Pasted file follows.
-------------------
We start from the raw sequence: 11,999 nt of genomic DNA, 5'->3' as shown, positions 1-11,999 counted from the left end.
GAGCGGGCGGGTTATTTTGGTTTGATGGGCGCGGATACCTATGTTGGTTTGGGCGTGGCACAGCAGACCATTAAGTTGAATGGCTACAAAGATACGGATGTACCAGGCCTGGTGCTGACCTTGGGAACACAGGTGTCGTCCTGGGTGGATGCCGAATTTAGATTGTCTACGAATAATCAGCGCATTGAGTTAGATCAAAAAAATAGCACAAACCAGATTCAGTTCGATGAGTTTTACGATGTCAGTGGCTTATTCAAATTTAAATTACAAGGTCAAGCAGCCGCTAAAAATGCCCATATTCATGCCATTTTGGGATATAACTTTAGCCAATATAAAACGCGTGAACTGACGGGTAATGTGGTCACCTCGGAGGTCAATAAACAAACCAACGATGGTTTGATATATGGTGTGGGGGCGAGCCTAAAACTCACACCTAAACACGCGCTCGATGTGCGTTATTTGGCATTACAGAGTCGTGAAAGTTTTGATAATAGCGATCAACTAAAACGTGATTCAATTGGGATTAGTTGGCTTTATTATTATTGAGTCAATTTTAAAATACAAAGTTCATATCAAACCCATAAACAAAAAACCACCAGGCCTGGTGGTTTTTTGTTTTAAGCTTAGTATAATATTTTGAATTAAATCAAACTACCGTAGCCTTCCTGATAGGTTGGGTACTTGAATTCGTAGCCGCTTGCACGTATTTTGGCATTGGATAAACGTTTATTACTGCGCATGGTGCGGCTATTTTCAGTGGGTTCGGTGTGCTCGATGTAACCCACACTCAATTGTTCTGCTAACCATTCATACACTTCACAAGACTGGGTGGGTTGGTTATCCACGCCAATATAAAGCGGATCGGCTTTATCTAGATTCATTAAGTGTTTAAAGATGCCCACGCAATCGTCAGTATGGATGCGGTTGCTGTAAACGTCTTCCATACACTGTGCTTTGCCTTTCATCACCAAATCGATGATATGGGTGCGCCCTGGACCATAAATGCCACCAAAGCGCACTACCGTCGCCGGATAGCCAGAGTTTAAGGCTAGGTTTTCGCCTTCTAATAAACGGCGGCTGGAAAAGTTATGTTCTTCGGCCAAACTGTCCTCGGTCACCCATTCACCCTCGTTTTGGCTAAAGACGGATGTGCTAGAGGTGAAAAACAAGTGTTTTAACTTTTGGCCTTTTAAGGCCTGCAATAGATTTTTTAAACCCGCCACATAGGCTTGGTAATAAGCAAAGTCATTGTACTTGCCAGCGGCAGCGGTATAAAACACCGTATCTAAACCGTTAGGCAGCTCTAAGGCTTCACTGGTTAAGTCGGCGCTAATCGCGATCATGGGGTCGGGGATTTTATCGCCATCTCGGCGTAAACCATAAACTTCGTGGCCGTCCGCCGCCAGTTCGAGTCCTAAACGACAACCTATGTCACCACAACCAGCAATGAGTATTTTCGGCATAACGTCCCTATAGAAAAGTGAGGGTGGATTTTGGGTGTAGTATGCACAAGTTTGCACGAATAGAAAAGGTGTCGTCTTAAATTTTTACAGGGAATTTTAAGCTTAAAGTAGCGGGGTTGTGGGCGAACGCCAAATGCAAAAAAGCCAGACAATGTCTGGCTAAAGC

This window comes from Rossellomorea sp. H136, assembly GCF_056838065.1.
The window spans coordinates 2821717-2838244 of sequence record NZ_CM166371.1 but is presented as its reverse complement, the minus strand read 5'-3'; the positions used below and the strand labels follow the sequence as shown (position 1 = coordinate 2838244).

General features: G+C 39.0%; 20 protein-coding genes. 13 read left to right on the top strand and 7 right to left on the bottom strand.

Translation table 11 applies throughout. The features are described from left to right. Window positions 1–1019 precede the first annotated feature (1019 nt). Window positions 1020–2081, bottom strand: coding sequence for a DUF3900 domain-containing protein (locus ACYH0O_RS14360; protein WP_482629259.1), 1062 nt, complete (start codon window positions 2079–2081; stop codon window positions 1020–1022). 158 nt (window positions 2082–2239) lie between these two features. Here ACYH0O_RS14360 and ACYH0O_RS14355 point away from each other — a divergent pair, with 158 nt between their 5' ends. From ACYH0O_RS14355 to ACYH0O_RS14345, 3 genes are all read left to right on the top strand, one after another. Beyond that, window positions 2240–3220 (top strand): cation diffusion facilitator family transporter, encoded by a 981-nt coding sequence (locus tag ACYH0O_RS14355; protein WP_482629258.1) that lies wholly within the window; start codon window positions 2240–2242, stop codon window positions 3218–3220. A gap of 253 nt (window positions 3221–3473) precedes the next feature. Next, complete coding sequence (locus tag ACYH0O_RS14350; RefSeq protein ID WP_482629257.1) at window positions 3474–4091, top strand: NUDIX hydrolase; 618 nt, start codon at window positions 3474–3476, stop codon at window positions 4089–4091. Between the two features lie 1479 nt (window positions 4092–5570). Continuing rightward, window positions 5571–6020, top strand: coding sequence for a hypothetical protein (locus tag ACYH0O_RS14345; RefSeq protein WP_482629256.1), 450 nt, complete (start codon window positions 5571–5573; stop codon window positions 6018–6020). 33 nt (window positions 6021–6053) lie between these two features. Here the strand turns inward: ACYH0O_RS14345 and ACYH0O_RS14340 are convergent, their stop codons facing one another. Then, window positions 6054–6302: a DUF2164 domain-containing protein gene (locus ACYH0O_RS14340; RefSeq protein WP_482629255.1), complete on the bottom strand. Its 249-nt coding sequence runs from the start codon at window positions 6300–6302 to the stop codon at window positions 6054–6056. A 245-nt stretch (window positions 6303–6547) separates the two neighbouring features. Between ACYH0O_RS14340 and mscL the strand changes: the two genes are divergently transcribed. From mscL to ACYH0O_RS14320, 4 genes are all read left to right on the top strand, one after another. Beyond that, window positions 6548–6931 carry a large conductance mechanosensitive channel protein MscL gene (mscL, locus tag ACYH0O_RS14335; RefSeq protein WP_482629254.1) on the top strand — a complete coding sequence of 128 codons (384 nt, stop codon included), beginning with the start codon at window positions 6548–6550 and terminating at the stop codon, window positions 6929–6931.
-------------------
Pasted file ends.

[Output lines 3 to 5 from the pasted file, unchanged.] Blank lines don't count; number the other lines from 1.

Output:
This window comes from Rossellomorea sp. H136, assembly GCF_056838065.1.
The window spans coordinates 2821717-2838244 of sequence record NZ_CM166371.1 but is presented as its reverse complement, the minus strand read 5'-3'; the positions used below and the strand labels follow the sequence as shown (position 1 = coordinate 2838244).

General features: G+C 39.0%; 20 protein-coding genes. 13 read left to right on the top strand and 7 right to left on the bottom strand.